March 6, 2019
by DAVID SCHMIDT
The fourth annual BC Poultry Conference enjoyed record attendance with just over 500 people registered for the event held in Vancouver, February 28-March 1.
The conference brings together representatives of the province’s four feather groups – chicken, eggs, hatching eggs and turkeys – for two days of annual meetings, motivational speakers and technical seminars.
The mood at the conference was largely upbeat. Both egg producers and chicken growers are enjoying unprecedented industry growth. Turkey growers, however, are facing production cutbacks as consumption of whole turkeys at Easter, Thanksgiving and Christmas declines steadily.
All four sectors have individual issues but the detrimental impact of recent trade agreements is a common concern.
“Supply management has become a bargaining chip in trade negotiations,” Egg Farmers of Canada executive director Tim Lambert said, with Turkey Farmers of Canada executive director Phil Boyd adding this has been a problem regardless of which party is in power in Ottawa.
Lambert said the World Trade Organization, CUSMA and CP-TPP agreements will allow an additional 50 million dozen eggs to come into Canada tariff-free over the next 16 to 18 years. Chicken Farmers of Canada executive director Michael Laliberté said the agreements mean an additional 130 million kilograms of chicken imports over the same time period.
If chicken and egg consumption continues to increase, those two sectors may be able to withstand greater imports without cutting back domestic production. However, because turkey consumption has been declining, increased turkey imports will have a direct effect on Canadian growers.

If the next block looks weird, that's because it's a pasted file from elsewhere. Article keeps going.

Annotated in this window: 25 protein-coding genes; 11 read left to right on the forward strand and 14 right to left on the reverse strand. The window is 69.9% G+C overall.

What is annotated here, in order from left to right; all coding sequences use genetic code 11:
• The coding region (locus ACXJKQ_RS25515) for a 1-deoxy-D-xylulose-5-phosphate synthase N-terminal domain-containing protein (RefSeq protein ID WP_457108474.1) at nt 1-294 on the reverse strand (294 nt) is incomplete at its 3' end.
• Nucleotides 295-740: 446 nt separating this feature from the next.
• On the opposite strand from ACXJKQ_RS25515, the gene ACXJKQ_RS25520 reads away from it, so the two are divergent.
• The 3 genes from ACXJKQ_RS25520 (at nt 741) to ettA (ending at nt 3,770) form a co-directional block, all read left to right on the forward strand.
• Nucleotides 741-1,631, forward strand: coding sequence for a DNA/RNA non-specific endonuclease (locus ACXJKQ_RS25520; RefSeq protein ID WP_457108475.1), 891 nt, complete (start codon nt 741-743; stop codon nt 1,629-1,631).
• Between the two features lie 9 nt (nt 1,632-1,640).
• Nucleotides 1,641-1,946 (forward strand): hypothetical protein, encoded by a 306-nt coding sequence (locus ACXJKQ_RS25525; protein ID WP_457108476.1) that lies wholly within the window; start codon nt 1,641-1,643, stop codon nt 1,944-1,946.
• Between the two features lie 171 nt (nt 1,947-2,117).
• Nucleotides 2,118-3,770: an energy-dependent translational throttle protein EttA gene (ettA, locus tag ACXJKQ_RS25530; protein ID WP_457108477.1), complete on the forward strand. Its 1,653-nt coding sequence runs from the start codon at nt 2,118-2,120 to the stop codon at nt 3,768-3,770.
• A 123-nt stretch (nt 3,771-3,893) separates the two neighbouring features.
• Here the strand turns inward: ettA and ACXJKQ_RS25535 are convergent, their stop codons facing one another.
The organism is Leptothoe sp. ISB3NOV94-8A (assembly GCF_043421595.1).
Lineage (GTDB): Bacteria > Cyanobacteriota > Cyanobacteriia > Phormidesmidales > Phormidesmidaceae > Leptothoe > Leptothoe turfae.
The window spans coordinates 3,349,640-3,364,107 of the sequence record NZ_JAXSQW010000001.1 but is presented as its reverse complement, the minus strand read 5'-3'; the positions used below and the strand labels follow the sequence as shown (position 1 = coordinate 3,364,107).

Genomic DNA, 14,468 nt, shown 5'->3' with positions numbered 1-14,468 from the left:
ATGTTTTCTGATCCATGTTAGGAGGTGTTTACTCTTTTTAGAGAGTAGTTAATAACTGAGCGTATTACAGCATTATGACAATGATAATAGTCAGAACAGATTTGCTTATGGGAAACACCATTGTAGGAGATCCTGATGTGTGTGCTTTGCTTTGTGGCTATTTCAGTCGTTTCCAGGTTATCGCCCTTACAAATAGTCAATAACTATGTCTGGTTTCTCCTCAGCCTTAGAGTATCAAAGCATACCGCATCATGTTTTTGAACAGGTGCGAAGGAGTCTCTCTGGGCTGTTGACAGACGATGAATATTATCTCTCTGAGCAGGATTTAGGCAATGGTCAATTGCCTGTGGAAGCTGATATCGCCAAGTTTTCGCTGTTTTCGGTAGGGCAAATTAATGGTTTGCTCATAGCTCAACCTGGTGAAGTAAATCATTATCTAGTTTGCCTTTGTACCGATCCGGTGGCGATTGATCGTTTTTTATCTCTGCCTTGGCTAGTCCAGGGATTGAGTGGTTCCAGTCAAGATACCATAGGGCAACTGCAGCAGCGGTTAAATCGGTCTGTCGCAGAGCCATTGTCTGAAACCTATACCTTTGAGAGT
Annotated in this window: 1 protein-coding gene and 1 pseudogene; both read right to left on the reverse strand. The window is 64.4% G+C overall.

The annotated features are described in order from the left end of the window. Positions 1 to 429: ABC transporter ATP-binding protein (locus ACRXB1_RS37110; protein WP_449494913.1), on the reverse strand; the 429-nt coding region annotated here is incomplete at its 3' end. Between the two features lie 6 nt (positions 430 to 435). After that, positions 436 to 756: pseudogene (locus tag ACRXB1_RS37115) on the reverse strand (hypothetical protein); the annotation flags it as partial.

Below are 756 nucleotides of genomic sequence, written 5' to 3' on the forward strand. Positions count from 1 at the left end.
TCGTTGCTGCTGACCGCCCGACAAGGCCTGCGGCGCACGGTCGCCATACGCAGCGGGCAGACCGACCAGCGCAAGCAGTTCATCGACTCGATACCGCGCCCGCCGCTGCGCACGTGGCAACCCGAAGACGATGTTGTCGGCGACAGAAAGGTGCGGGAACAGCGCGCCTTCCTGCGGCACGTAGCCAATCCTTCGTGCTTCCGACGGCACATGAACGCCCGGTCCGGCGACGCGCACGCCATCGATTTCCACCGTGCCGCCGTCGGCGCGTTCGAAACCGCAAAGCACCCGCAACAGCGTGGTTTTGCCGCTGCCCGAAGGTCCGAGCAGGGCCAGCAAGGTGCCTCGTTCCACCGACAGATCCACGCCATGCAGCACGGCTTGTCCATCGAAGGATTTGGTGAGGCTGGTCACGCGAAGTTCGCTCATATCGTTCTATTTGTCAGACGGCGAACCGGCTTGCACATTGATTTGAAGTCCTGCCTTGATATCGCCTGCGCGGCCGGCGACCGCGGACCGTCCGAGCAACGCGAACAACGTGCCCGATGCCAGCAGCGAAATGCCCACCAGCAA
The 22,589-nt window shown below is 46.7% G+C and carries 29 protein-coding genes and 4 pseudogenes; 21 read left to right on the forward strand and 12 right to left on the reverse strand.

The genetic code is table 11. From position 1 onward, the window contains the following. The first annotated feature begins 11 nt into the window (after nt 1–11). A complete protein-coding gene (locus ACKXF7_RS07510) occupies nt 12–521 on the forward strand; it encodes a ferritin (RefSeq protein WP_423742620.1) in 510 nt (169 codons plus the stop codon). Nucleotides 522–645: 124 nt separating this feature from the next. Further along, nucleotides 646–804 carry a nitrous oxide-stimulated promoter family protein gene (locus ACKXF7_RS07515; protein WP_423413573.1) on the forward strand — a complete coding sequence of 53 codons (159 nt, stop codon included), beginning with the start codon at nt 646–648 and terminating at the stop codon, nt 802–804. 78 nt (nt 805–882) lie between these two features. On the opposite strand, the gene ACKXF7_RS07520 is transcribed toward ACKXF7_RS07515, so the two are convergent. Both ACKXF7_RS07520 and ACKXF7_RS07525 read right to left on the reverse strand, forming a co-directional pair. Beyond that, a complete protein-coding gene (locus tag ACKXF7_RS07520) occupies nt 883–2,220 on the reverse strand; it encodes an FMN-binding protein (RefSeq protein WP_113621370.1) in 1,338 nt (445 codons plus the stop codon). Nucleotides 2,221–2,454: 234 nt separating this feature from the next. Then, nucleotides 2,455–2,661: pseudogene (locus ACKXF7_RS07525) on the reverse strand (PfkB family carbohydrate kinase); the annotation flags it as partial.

“We will lose 6% of our farm production,” Boyd said.
All four groups pointed to trade negotiations with MERCOSUR, a trading bloc that includes Argentina, Brazil and three other South American countries as the next potential threat. Brazil is among the world’s largest exporters of poultry products.
Canadian Hatching Egg Producers chair Jack Greydanus called on all producers to be “in the face” of politicians to let them know the impact these agreements are having on their livelihood and to demand no further concessions in future trade deals.
Vol. 105 Issue 3
STORIES IN THIS EDITION
Province boosts ag spending
It’s a draw!
Editorial: Vice grip
Back Forty: Snow days make good days for seed selection
Viewpoint: Farmers need to prepare for annual snow melt
Smooth start to season as foreign workers arrive
Sidebar: Province mulls piece rates
Late winter has some Okanagan growers on edge
Ag show attracts near-record attendance
Ag Briefs: Traceability funding available for producers
Ag Briefs: Cattlemen’s launches webinar series
Ag Briefs: Grant winner announced
Labour remains a priority for fruit growers
Dairy, aquaculture take home awards at gala
Farmers need to prepare for uncertainty
Ag critic listens to concerns at farmers’ institute
Growers are responsible for workers’ safety
Robotic milkers sized up during dairy tour
Safe, high-quality silage depends on preparation
Diversification makes orchard a landmark
Ranchers need to match forage with herd needs
Producers question new Indigenous rights law
Hosting TRU students a way to give back
Livestock co-op provides selling, buying options
Sidebar: Market set to stay steady
Research: Bluetongue outbreaks expected to increase
Filling a niche for gourmet mushrooms
Regulations, housing key issues in Langley
Sheep producers seeing value in genetic program
Above and beyond
Vegetation fundamental to farms, landscape
Studies continue on forage, corn crop pests
4-H BC leader singled out
Growers go with the grain of beer revival
Agri-tourism has plenty of room for growth
Rose stem girdler poses threat to cranberries
Site prep critical for healthy hazelnut orchards
Sidebar: BC renewal program opens up
Wannabe: Renewal comes with a new generation of farmers
Woodshed: Deborah and Doug McLeod turn up the heat
A good place to meet up
Jude’s Kitchen: Celebrate spring by eating outside